One of the greatest challenges facing the plumbing and HVAC industries is the ever-widening skills gap. As more and more industry veterans retire, the demand for plumbing and HVAC services continues to outpace the number of people entering the industry.
One often-overlooked strategy is “growing your own techs” — developing and nurturing talent from within your company. When Nexstar Network contractors complained they couldn’t find talent for the better part of a decade, the best practices organization decided to do something about it. Nexstar Network hired a plumbing coach and HVAC coach in 2017 to begin curriculum development for the launch of Nexstar’s NexTech Academy, which went live in May 2018 with plumbing, then followed with HVAC in August 2018. Electrical was added a year later.
Since its inception five years ago, NexTech Academy has graduated 1,081 students.
“Today we have three curriculums,” says Joel Ellingson, director, NexTech Academy, Nexstar Network. “After the launch of the electrical program, we launched targeted training courses for more advanced learners. We all those NexTech Select. Then, the last thing we launched was something called On-The-Go, which is an app-based collection of videos for the most common tasks you would run into in residential service. That completes the offering.”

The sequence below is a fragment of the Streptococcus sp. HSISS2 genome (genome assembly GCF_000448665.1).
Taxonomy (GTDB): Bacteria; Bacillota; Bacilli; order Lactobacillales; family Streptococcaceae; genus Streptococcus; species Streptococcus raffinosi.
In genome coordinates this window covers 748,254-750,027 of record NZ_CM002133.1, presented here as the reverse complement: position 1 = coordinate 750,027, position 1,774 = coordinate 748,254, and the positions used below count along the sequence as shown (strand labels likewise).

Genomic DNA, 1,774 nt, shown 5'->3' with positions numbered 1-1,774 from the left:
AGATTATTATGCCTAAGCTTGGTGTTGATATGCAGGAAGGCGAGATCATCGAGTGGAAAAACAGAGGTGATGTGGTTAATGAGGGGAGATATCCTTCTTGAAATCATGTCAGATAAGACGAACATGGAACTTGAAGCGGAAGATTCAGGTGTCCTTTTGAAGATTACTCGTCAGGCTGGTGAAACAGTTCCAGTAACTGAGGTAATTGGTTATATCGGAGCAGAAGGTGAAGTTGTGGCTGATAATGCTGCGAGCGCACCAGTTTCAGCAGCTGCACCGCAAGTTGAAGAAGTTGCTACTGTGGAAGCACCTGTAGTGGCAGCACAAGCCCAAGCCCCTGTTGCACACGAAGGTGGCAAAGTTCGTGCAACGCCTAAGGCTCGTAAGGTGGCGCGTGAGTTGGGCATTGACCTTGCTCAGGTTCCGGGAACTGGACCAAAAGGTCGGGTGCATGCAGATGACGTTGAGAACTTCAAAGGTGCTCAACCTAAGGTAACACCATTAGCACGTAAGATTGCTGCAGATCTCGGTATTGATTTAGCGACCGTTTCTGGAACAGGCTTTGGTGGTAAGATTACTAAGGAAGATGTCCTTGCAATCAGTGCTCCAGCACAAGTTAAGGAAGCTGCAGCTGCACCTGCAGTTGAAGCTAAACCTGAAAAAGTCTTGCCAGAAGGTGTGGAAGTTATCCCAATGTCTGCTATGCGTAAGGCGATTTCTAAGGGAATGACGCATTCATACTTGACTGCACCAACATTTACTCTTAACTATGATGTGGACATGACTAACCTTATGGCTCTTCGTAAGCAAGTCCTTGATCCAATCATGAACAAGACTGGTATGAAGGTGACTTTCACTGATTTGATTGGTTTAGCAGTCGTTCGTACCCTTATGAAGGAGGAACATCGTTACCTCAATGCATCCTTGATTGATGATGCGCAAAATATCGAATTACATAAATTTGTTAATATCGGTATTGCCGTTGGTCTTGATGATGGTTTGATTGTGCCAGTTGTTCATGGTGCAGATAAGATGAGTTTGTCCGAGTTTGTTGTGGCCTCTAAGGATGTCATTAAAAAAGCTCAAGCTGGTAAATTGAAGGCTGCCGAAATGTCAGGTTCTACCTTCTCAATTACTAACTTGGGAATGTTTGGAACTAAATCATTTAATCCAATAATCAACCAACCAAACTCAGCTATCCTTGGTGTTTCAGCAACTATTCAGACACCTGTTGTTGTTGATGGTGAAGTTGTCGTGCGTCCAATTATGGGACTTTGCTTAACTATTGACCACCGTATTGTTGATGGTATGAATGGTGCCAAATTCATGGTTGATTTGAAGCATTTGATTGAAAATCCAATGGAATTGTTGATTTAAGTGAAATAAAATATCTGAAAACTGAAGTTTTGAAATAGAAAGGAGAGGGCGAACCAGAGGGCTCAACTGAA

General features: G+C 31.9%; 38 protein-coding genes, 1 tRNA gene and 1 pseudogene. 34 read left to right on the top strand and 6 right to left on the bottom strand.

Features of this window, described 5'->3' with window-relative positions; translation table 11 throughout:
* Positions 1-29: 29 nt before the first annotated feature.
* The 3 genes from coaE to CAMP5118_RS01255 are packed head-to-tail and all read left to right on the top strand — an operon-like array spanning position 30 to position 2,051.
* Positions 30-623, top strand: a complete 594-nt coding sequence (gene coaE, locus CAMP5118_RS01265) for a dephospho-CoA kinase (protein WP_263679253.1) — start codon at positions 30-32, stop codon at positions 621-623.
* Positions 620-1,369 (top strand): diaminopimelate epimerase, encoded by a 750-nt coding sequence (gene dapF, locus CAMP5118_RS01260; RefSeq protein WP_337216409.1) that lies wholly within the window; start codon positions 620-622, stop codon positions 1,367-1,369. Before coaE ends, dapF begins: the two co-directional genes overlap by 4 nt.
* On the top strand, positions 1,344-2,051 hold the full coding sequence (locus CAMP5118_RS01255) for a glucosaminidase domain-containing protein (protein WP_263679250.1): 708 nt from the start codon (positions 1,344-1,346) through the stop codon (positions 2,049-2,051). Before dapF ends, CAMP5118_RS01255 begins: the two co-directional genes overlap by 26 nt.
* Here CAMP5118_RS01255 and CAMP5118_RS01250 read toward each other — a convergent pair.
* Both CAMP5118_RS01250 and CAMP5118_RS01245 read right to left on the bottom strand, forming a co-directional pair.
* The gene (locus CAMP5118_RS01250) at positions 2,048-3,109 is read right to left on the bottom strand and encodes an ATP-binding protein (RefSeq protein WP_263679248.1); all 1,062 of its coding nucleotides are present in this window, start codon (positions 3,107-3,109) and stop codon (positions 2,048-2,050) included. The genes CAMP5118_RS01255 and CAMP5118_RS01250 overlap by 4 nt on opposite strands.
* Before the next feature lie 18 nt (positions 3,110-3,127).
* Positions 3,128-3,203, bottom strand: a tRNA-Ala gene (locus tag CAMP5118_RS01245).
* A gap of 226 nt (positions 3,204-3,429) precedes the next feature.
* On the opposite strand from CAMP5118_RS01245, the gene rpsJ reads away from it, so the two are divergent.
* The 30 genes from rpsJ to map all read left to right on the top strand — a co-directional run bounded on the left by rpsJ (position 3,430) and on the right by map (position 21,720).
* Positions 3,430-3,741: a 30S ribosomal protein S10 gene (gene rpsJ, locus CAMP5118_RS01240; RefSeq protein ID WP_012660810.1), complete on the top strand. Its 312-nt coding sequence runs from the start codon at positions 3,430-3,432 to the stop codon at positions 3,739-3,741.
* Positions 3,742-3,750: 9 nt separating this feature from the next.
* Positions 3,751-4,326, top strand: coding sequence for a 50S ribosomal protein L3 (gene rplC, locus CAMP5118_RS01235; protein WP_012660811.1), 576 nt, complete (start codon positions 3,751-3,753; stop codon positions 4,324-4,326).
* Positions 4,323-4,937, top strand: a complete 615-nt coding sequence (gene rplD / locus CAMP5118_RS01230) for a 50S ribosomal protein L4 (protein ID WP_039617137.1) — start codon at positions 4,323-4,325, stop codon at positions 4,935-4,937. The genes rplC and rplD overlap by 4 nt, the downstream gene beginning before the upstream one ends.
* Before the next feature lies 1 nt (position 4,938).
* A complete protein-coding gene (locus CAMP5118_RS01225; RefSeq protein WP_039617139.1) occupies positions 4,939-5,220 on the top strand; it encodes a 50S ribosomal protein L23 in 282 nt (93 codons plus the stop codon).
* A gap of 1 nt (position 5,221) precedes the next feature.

Roughly 250 Nexstar member contractors use the NexTech Academy program consistently for training new plumbers and technicians. The academy averages about 400 to 500 graduates a year.
“It doesn’t matter if they’re hiring a plumber, electrician or HVAC tech, the contractor puts them through our program to get them up to speed on residential service,” Ellingson notes. “This past summer, we just saw our 1,000th student graduate, which felt really good to get that milestone behind us. That's 1,000 new careers that we've enabled as a result of our training. We're very proud of that.”
How it works
One of the advantages of NexTech Academy is completely online, and every student goes through the program at a different pace. Initially, students would go at a much slower pace, but Nexstar has tweaked the program to where a student can go through the entire program in about six months, Ellingson notes, though some contractors offer accelerated courses for their students.
“We provide an online experience for that self-paced content,” he says. “Our curriculum is designed to be a partnership with a member shop. That member shop has an experienced professional that will pause at logical points in the curriculum to practice skills in a lab.”
Since the NexTech Academy launched in 2018, Nexstar Network has done several things to keep the curriculum updated.